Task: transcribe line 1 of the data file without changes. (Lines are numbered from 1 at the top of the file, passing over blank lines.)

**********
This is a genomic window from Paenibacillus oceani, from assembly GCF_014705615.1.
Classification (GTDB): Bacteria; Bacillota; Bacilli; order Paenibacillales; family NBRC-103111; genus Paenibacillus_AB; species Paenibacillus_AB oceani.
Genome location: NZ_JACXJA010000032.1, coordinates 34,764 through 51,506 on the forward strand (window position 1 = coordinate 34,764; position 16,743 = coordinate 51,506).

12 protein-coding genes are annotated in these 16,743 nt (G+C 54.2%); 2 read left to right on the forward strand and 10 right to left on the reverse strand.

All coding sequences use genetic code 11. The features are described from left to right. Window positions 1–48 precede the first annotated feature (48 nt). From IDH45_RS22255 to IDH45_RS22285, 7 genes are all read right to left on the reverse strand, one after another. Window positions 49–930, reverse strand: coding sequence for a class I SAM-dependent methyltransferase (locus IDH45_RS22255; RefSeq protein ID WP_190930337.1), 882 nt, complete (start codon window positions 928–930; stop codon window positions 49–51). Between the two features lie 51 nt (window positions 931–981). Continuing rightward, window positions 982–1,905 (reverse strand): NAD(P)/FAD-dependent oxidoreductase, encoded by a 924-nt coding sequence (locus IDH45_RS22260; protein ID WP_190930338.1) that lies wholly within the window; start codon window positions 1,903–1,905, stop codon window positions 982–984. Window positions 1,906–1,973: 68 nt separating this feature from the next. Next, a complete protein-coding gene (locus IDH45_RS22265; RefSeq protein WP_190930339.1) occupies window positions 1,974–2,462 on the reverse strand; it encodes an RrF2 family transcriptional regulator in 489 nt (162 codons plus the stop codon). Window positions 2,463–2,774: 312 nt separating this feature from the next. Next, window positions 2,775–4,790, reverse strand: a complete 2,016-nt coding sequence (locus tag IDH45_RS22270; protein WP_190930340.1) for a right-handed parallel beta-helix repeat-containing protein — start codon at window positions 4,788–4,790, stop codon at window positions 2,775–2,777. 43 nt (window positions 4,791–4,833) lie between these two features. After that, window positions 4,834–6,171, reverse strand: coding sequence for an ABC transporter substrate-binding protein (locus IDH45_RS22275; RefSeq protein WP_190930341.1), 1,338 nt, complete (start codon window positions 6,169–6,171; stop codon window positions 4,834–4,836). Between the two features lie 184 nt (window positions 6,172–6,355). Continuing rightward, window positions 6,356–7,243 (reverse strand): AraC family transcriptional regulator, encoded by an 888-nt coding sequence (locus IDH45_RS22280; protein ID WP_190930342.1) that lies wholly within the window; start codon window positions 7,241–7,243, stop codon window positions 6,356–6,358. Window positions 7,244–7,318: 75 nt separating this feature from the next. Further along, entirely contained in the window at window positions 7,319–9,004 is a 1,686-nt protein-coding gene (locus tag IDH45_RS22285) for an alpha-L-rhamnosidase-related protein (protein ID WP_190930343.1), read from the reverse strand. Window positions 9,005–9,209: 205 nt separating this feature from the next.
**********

This is a genomic window from Paenibacillus oceani, from assembly GCF_014705615.1.